Local home brewer writes a ‘how to’ book

Robert Walch 12 a.m. PDT August 9, 2014

“Sustainable Homebrewing: An All-Organic Approach to Crafting Great Beer” (Storey. $18.95) by Amelia Slayton Loftus.
Local connection: Amelia Slayton Loftus is a Monterey County resident and accomplished home brewer. She co-founded Seven Bridges Cooperative, a cooperatively owned, certified organic homebrew supply store.
Content: The organic food movement has reached craft beer and those who are into home brewing. One of the leading advocates of this type of hands-on production is Amelia Slayton Loftus. And, thanks to this book, the award winning brewer is making it possible for you to climb aboard the sustainable home brew bandwagon.
To do this you need to choose the right ingredients and supplies that have a low impact on the environment and employ practices that use as little water and energy as possible (that’s’ not a bad idea in a drought situation too!). You also will want to reuse and recycle spent grain, cooling water, and beer bottles and kegs plus use durable equipment that is safe and not too costly.
That’s the general game plan and Loftus supplies the details to make this a reality while producing a really great beverage that you’ll be proud to serve family and friends. She covers everything from growing your own ingredients and employing solar energy, to achieving zero waste through composting or baking with spent grains.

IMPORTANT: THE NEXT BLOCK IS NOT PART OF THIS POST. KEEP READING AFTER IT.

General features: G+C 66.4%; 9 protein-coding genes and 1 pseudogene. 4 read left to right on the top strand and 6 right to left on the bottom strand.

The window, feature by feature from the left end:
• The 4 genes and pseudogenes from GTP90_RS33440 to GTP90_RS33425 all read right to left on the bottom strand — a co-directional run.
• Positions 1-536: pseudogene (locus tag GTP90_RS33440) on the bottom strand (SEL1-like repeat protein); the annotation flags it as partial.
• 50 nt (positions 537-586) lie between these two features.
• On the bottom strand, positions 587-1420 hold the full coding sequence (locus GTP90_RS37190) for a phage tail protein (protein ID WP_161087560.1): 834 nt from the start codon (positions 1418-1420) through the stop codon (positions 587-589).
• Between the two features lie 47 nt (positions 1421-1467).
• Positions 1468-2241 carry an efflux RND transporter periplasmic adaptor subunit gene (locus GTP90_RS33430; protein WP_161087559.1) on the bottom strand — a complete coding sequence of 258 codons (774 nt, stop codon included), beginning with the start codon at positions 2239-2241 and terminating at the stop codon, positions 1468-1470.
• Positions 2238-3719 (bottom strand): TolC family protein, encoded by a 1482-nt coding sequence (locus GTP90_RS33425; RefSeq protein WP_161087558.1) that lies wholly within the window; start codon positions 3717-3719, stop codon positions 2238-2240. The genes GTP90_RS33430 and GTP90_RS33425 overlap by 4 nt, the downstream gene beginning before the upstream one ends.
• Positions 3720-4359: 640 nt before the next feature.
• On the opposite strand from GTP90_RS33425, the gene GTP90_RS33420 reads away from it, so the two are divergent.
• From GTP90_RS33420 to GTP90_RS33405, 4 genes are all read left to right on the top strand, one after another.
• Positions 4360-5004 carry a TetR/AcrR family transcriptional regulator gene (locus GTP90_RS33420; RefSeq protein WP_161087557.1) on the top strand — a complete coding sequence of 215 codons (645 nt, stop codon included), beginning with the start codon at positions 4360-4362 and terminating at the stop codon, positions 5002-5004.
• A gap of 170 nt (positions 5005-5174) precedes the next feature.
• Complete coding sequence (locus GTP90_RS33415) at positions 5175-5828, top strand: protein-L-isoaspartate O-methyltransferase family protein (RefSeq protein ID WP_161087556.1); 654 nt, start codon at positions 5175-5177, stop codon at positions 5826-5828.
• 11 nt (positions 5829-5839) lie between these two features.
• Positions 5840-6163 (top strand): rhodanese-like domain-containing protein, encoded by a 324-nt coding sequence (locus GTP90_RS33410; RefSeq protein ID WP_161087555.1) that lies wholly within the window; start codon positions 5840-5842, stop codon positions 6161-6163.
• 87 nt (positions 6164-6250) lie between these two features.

Most importantly, there are over thirty beer recipes included here as well that will pique the interest of both the advanced home brewer as well as the beginner. For the do-it-yourselfer this is an invaluable guide that will make your home brewing sustainable while taking the end product to the next level.
Quote: Why brew organic? The author says, “It’s cheaper in the long run. Some organic ingredients cost more (in some cases a lot more), but brewing your own organic beer is still cheaper than buying it. You can reduce costs by buying in bulk and building your own recipes, brewing from scratch with whole grains instead of extract, and seeking out local sources for heavy base ingredients such as barley malt and malt extract”.
Audience: If you already brew at home but haven’t got into organic brewing, you will want to read this book. If you aren’t a home brewer but have been thinking about trying it, you’ll want to read this book. If you just love beer you’ll find this book informative and worth reading.
Robert Walch of Monterey writes about Central Coast Authors for The Salinas Californian. Contact him in care of Central Coast Authors, The Salinas Californian, 123 W. Alisal St., Salinas 93901, or e-mail to jtruskot@thecalifornian.com.

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